Impact of Health It and Clinical Decision Support on the Use of Ct Pulmonary Angiography in Hospitalized Patients

1Brigham and Women’s Hospital, Boston, MA

Meeting: Hospital Medicine 2014, March 24-27, Las Vegas, Nev.

Abstract number: 238

Background:

Reducing unnecessary high‐cost imaging has received increasing emphasis. With substantial financial investments in the Health Information Technology for Economic and Clinical Health provisions of the American Recovery and Reinvestment Act, there are great expectations for health information technology (HIT) as a potential solution. Yet, the impact of HIT on use of imaging remains largely unclear. In the case of patients suspected of pulmonary embolism (PE), despite the existence of high‐quality clinical decision rules to help identify low‐utility studies, the adoption of such evidence into clinical practice remains widely variable.

Purpose:

To examine the impact of clinical decision support (CDS), incorporated into computerized physician order entry (CPOE), on the use of CT pulmonary angiography (CTPA) in hospitalized patient suspected of PE.

Description:

This HIPAA‐compliant cohort study was performed at a tertiary‐care, 793‐bed, urban academic hospital. Study cohort included all adult hospitalized patients during the study period. After a 31‐month baseline observation period, a CDS based on Well’s Criteria was implemented. Based on the clinical history input via CPOE, low utility CTPA orders triggered a CDS alert to ordering provider, suggesting that the study may not be warranted based on existing literature. The clinician may cancel the request, or ignore the CDS and proceed with the order. Our primary outcome measure was the monthly utilization of CTPA, defined as number of CTPAs per 1000 admissions. Secondary outcome was the yield of CTPA (% of CTPAs positive for acute PE). Linear trend analysis was used to assess for impact and trend differences in CTPA utilization and yield pre‐ and post‐CDS. Student t‐tests were used to assess for pre‐/post‐ differences in CTPA use and chi‐square was used for yield.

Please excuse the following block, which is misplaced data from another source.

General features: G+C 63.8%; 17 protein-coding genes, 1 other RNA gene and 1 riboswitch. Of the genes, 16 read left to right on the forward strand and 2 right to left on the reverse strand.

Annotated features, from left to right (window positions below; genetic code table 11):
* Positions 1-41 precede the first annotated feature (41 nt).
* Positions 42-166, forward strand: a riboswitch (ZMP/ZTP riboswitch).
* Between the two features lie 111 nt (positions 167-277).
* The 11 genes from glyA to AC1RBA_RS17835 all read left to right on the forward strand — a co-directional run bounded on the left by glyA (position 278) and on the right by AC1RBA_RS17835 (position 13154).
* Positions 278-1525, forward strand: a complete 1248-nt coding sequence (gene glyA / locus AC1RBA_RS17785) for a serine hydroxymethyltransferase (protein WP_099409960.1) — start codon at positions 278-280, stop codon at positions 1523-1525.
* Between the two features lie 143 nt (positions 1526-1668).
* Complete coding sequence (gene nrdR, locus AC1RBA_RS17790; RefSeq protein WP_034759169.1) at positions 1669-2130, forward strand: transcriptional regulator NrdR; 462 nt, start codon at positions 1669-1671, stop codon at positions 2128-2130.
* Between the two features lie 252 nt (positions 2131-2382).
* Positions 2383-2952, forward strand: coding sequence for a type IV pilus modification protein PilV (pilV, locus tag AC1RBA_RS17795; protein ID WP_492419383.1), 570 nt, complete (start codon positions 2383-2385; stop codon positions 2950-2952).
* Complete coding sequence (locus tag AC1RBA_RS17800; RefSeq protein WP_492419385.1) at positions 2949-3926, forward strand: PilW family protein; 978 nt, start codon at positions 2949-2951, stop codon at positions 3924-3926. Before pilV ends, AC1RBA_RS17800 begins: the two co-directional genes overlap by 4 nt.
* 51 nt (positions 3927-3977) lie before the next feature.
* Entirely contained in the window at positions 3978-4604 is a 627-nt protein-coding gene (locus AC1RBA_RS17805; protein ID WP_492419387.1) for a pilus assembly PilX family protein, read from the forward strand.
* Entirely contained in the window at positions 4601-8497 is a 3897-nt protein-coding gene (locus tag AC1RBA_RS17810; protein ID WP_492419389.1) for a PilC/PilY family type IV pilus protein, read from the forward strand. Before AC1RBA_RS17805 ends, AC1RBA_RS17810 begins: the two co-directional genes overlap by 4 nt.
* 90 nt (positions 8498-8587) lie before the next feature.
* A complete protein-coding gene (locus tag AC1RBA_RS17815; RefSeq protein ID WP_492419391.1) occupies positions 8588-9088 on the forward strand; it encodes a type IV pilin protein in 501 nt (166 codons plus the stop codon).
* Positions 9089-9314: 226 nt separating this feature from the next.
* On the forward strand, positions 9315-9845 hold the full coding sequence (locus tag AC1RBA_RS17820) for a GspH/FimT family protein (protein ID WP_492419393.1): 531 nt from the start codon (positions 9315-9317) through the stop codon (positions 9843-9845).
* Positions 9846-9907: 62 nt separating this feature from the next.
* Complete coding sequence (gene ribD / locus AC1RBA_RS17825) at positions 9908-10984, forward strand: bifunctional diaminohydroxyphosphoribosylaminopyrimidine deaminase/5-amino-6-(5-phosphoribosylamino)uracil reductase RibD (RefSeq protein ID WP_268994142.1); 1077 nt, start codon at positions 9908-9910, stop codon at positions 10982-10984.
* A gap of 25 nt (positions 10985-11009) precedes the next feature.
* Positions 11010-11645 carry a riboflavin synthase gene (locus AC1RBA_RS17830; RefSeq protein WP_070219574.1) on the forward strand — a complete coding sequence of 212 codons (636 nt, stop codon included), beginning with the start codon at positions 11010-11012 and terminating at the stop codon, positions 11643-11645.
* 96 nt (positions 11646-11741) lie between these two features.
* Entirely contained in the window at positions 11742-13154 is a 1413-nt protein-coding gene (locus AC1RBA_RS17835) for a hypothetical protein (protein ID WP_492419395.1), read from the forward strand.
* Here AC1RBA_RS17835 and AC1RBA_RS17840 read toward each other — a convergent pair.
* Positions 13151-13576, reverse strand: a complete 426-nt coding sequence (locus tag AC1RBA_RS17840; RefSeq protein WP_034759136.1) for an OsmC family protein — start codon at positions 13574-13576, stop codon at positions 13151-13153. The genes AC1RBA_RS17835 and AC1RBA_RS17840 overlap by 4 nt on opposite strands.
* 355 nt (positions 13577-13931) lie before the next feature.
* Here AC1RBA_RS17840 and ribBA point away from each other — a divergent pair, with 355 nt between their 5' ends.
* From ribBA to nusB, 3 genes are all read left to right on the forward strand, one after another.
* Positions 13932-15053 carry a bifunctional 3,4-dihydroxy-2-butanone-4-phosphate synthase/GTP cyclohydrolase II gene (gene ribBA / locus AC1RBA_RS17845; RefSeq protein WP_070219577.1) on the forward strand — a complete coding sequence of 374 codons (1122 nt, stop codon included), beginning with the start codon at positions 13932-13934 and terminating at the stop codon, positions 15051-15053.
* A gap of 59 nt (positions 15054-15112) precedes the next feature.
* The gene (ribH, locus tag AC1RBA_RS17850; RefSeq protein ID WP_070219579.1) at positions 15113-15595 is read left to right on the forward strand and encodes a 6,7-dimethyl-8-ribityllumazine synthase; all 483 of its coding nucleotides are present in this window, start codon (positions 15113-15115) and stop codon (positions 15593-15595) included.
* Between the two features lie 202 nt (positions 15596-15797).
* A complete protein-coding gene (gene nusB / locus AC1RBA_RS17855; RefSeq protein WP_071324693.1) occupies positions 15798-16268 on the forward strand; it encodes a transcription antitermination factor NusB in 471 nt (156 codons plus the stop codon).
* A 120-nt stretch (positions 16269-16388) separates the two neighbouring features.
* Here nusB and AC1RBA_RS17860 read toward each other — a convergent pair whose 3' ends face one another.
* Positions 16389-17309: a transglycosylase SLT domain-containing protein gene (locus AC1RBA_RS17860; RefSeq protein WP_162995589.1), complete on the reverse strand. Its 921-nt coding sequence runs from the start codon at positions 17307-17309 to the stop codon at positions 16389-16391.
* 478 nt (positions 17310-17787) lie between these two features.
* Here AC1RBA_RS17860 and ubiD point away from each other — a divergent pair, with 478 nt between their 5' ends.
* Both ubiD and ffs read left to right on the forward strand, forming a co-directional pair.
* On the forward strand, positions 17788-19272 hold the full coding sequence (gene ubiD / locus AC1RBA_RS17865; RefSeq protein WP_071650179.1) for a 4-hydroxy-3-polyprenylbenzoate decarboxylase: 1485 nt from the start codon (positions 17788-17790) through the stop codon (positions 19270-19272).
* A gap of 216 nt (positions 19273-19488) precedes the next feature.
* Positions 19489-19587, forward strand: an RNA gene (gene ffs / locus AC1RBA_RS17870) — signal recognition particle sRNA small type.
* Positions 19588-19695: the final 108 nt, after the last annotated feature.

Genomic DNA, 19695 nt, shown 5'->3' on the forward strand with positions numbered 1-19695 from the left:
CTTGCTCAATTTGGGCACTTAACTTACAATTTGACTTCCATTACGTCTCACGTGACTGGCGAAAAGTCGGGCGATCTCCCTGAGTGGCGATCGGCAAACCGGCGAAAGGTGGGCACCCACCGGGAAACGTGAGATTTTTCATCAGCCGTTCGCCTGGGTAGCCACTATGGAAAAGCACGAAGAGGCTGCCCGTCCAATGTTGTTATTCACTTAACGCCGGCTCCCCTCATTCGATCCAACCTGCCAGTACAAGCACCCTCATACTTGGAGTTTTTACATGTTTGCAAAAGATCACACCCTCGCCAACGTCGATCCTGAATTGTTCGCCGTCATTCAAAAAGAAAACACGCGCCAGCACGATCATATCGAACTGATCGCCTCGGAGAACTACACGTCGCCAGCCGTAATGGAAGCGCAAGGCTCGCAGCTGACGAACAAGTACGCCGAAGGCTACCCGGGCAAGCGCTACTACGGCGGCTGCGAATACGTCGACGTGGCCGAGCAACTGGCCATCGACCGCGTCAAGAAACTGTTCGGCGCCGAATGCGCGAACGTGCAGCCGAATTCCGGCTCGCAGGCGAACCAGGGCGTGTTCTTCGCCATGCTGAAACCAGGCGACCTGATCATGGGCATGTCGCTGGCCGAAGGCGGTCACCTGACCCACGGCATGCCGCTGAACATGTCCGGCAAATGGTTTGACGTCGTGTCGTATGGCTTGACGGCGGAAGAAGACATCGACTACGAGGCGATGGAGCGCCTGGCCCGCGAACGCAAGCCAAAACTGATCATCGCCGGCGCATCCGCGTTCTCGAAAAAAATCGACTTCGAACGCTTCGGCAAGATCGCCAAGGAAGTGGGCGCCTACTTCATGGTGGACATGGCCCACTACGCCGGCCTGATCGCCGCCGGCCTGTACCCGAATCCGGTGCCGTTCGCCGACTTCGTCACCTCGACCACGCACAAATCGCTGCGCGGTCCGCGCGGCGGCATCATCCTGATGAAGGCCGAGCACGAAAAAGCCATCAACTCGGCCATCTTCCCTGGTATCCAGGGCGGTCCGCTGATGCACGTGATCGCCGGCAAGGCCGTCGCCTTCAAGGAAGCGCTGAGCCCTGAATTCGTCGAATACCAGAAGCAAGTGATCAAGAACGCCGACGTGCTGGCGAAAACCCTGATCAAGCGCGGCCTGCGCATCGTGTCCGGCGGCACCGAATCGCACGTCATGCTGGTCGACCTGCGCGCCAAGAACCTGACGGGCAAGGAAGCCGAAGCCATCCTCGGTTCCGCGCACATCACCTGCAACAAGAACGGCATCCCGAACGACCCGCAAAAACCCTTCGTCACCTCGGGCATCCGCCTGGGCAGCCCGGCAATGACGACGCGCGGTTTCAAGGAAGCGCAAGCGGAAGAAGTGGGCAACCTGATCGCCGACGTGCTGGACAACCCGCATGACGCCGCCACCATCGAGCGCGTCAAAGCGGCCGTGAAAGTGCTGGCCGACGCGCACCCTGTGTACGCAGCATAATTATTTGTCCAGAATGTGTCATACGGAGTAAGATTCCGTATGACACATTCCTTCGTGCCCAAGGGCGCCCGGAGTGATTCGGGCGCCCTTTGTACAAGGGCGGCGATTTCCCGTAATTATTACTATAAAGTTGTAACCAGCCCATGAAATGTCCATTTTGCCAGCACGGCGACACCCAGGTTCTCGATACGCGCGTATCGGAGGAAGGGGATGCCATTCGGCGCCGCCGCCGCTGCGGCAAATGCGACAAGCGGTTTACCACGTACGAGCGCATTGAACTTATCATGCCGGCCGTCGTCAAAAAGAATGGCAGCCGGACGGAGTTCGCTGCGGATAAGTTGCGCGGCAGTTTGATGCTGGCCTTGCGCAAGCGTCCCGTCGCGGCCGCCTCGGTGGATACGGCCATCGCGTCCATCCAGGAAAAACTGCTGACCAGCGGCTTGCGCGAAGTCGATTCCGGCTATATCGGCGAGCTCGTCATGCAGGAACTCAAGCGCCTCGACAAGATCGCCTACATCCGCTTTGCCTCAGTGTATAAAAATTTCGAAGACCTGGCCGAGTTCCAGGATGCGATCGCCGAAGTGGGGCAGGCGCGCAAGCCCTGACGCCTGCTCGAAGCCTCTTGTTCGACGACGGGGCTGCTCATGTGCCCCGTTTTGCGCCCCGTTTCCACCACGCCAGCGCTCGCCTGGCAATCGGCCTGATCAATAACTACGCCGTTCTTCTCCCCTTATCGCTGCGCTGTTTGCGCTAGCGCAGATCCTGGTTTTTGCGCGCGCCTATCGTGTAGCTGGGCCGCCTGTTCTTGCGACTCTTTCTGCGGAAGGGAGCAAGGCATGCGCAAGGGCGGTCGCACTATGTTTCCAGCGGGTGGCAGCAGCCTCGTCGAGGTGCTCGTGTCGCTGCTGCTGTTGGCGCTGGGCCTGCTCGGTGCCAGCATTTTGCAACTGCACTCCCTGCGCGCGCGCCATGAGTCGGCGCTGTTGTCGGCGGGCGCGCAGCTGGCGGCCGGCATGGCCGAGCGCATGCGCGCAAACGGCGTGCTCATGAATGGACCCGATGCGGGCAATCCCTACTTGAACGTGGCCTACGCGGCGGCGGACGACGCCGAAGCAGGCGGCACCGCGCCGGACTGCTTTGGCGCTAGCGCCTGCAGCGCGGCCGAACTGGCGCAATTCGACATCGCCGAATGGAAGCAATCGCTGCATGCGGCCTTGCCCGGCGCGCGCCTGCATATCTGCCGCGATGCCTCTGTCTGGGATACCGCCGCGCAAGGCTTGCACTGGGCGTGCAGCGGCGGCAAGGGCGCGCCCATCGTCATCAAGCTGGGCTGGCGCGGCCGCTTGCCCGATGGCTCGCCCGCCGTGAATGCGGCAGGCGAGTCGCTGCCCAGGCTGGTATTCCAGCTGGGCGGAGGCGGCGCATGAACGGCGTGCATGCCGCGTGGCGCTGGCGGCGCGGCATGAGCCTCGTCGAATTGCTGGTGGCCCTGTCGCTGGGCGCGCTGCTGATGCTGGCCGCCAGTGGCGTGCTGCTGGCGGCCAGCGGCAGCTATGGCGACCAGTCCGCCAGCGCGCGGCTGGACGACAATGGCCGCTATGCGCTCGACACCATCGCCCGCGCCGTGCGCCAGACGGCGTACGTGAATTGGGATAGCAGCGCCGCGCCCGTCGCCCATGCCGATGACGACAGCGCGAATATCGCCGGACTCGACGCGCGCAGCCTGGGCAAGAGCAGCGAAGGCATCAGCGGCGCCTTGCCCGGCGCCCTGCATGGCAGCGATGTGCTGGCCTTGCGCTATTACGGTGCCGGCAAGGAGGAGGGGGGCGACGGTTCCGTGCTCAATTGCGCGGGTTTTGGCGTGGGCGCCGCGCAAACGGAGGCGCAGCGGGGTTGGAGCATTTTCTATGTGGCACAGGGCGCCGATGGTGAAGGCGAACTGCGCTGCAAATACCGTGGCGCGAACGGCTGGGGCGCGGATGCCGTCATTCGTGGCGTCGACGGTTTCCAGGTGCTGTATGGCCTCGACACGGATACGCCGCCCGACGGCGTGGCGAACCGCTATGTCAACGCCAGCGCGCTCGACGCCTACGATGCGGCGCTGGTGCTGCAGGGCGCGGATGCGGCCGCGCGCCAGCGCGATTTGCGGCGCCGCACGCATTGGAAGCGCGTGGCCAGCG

We found that the implementation of CDS was associated with an immediate 12.3% decrease in the monthly CTPA utilization rate (26.0 CTPAs per 1000 admissions pre‐CDS compared to 22.8 CTPAs per 1000 admissions post‐CDS, p<0.001). The decrease occurred within 1 month of CDS implementation, and sustained for the subsequent 32 months. The mean monthly CTPA yield did not change significantly between the pre‐ and post‐intervention periods (10.4% pre‐ vs 12.1% post, p=0.65).

Conclusions:

Implementing an evidence‐based clinical decision support may produce an immediate and sustained improvement in reducing potentially inappropriate imaging in patients suspected of PE.

To cite this abstract:

Ip I, Dunne R, Abbett S, Gershanik E, Raja A, Hunsaker A, Khorasani R. Impact of Health It and Clinical Decision Support on the Use of Ct Pulmonary Angiography in Hospitalized Patients. Abstract published at Hospital Medicine 2014, March 24-27, Las Vegas, Nev. Abstract 238. Journal of Hospital Medicine. 2014; 9 (suppl 2). https://www.shmabstracts.com/abstract/impact-of-health-it-and-clinical-decision-support-on-the-use-of-ct-pulmonary-angiography-in-hospitalized-patients/. Accessed March 28, 2020.

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